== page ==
To follow our adventures during the 2016 Edinburgh International Festival, check out more at our Instagram @JuryassicPark.

20 August 2016

EIF 2016 - Alan Cumming Sings Sappy Songs

Tonight's menu - showbiz anecdotes and sappy songs, from Scottish native Alan Cumming! Luckily, Alan Cumming Sings Sappy Songs is performed right in the Hub, where our youth jury meet everyday before walking to the venues. This night's transit time took thirty seconds and traversed one single corridor, which left plenty of time for playing (more) Cards Against Humanity.

And how to describe the man himself? He was funny, charismatic, had great biceps (according to a few jury members) and performed a range of songs from a traditional Glaswegian ballad to Avril Lavigne. He punctuated the singing with a few personal stories. Our favorite was the one about removing a tattoo of an ex-lover's name on his groin, which relies so much on delivery, and is totally sweet and hilarious all at once. A few of the jury tried to hang around Dunnard bar in the Hub in order to sneak into the after-show party, but we were all asked to leave because most of them aren't eighteen yet. Another time!

To follow our adventures during the 2016 Edinburgh International Festival, check out more at our Instagram @JuryassicPark.

19 August 2016

EIF 2016 - Scottish Ballet

Tonight - the Scottish Ballet!

We got a post-show talk with the chief executive/artistic director Christopher Hampson, who sat us all down on the floor backstage and took some questions. Aside from the usual ones about how he selected the double bill, which one is his favorite, etc. etc. we all wanted to know: "how did that ballerina get all the sellotape off?"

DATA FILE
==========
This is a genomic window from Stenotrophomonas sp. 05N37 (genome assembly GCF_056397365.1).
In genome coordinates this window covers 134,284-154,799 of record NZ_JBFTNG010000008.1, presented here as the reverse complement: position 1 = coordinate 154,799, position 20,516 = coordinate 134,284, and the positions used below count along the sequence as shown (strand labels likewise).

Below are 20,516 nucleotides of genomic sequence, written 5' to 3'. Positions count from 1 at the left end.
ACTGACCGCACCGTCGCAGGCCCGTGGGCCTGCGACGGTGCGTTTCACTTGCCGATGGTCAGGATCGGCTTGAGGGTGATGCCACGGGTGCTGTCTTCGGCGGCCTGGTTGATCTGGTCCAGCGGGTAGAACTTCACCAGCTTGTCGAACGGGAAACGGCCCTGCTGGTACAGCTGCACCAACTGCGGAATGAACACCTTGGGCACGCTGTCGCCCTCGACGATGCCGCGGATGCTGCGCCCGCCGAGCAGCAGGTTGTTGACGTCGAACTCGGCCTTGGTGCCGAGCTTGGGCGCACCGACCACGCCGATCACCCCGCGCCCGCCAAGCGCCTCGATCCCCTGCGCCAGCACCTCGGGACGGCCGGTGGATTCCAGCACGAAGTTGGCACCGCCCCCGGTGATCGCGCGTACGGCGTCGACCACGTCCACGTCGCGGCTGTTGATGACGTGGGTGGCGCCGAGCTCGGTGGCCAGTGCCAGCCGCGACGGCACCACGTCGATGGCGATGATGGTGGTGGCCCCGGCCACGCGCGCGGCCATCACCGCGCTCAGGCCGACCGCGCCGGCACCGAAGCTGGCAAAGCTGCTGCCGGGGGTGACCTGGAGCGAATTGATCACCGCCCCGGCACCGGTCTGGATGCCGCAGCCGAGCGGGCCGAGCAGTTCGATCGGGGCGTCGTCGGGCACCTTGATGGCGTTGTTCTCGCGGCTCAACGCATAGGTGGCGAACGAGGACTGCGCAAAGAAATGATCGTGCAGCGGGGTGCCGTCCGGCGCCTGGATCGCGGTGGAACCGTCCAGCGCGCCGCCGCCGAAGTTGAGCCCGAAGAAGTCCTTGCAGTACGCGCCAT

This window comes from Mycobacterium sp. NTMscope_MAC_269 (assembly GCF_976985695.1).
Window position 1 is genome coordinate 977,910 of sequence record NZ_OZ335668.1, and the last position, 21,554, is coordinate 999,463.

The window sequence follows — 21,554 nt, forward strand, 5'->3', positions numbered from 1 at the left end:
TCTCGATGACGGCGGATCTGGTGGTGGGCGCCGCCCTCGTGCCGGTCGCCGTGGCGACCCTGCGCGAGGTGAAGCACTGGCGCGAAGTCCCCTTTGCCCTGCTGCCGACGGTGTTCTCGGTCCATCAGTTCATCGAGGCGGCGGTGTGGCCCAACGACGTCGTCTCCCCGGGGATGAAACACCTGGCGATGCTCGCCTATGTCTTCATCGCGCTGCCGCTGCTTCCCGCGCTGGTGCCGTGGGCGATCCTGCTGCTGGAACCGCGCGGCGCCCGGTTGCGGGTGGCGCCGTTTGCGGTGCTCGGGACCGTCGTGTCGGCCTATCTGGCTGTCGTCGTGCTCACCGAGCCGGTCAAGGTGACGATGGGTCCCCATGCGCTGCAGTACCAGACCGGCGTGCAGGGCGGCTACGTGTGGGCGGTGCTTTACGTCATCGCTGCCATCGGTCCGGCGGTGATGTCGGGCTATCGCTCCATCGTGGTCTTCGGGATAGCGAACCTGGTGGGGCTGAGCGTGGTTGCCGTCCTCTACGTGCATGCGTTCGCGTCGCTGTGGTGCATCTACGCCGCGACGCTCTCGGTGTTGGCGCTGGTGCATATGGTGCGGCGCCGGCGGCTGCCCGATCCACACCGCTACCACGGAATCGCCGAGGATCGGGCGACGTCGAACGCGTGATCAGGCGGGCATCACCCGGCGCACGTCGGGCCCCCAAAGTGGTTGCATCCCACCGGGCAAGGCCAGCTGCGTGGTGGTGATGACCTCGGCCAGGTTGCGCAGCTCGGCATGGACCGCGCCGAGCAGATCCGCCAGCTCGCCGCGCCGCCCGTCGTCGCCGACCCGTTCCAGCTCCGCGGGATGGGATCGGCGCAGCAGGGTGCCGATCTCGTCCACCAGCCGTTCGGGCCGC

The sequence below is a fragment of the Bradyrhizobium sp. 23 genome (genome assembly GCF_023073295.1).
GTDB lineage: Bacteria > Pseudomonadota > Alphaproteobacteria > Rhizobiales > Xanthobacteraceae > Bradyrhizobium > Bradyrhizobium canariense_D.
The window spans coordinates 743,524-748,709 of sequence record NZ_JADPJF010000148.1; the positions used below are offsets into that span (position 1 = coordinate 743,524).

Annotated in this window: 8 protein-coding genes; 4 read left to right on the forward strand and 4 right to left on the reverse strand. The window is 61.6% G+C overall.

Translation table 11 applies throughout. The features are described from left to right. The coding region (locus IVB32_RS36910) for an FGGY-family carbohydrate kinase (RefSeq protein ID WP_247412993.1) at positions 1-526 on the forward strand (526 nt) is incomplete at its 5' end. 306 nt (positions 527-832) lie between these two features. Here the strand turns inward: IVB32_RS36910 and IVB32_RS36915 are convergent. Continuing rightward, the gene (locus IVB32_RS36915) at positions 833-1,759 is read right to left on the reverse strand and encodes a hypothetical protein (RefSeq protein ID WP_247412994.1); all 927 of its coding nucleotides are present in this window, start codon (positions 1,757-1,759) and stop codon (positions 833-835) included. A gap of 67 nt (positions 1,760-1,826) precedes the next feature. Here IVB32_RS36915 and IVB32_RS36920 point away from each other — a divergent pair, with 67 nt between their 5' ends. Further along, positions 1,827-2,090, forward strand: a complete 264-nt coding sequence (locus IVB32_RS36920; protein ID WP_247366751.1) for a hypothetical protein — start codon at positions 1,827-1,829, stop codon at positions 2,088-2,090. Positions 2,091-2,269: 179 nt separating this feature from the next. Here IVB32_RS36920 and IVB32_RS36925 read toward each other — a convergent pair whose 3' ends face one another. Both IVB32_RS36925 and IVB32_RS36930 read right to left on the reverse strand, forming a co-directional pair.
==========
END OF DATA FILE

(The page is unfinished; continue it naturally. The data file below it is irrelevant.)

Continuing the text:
A little explanation: there is a bit in the first set, MC-14, where one dancer slowly tapes all another dancer's limbs to each other to stop him from moving. It was striking, powerful, and all that jazz, but we were fascinated by how quickly he removed the massive amount of tape from his bare skin. It was layered on half a mummy thick, by my estimation. And the secret, according to Christoper Hampson, is to use the cheapest brand available, because it's less sticky than the name brands. A bit of fun showbiz trivia for the ballet fans.

And also - today we have a special treat: a special jury-written review for the night's performance. Take it away, Daisy:

Review writer Daisy Lewis
"At this year’s Edinburgh International Festival, Scottish Ballet has presented a sensational performance of two halves. The first is the disturbing yet brilliant, MC 14/22 (ceci est mon corps) and the latter, Emergence - a ballet inspired by swarm intelligence in insects.